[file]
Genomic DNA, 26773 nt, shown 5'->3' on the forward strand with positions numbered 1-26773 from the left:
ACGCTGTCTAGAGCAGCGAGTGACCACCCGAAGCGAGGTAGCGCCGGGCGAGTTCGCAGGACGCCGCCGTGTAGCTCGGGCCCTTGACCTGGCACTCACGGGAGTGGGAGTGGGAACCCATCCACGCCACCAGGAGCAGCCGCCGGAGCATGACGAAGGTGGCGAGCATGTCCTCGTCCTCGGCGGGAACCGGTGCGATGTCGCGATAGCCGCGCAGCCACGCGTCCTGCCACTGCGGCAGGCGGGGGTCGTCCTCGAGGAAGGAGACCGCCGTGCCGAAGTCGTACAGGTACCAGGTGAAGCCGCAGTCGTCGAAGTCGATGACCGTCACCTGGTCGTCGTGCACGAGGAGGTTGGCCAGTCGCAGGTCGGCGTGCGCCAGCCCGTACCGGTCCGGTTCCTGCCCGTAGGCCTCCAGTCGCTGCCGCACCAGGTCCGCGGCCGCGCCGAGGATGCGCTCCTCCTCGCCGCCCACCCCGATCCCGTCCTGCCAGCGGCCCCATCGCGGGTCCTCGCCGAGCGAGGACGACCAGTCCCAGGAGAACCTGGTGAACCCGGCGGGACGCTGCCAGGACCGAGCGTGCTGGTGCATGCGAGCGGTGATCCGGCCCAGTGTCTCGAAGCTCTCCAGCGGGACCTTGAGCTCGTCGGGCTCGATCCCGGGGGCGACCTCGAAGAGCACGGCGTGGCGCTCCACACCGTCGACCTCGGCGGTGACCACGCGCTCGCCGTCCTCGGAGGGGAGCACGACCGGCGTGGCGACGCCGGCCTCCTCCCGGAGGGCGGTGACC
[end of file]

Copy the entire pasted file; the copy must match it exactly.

Genomic DNA, 26773 nt, shown 5'->3' on the forward strand with positions numbered 1-26773 from the left:
ACGCTGTCTAGAGCAGCGAGTGACCACCCGAAGCGAGGTAGCGCCGGGCGAGTTCGCAGGACGCCGCCGTGTAGCTCGGGCCCTTGACCTGGCACTCACGGGAGTGGGAGTGGGAACCCATCCACGCCACCAGGAGCAGCCGCCGGAGCATGACGAAGGTGGCGAGCATGTCCTCGTCCTCGGCGGGAACCGGTGCGATGTCGCGATAGCCGCGCAGCCACGCGTCCTGCCACTGCGGCAGGCGGGGGTCGTCCTCGAGGAAGGAGACCGCCGTGCCGAAGTCGTACAGGTACCAGGTGAAGCCGCAGTCGTCGAAGTCGATGACCGTCACCTGGTCGTCGTGCACGAGGAGGTTGGCCAGTCGCAGGTCGGCGTGCGCCAGCCCGTACCGGTCCGGTTCCTGCCCGTAGGCCTCCAGTCGCTGCCGCACCAGGTCCGCGGCCGCGCCGAGGATGCGCTCCTCCTCGCCGCCCACCCCGATCCCGTCCTGCCAGCGGCCCCATCGCGGGTCCTCGCCGAGCGAGGACGACCAGTCCCAGGAGAACCTGGTGAACCCGGCGGGACGCTGCCAGGACCGAGCGTGCTGGTGCATGCGAGCGGTGATCCGGCCCAGTGTCTCGAAGCTCTCCAGCGGGACCTTGAGCTCGTCGGGCTCGATCCCGGGGGCGACCTCGAAGAGCACGGCGTGGCGCTCCACACCGTCGACCTCGGCGGTGACCACGCGCTCGCCGTCCTCGGAGGGGAGCACGACCGGCGTGGCGACGCCGGCCTCCTCCCGGAGGGCGGTGACC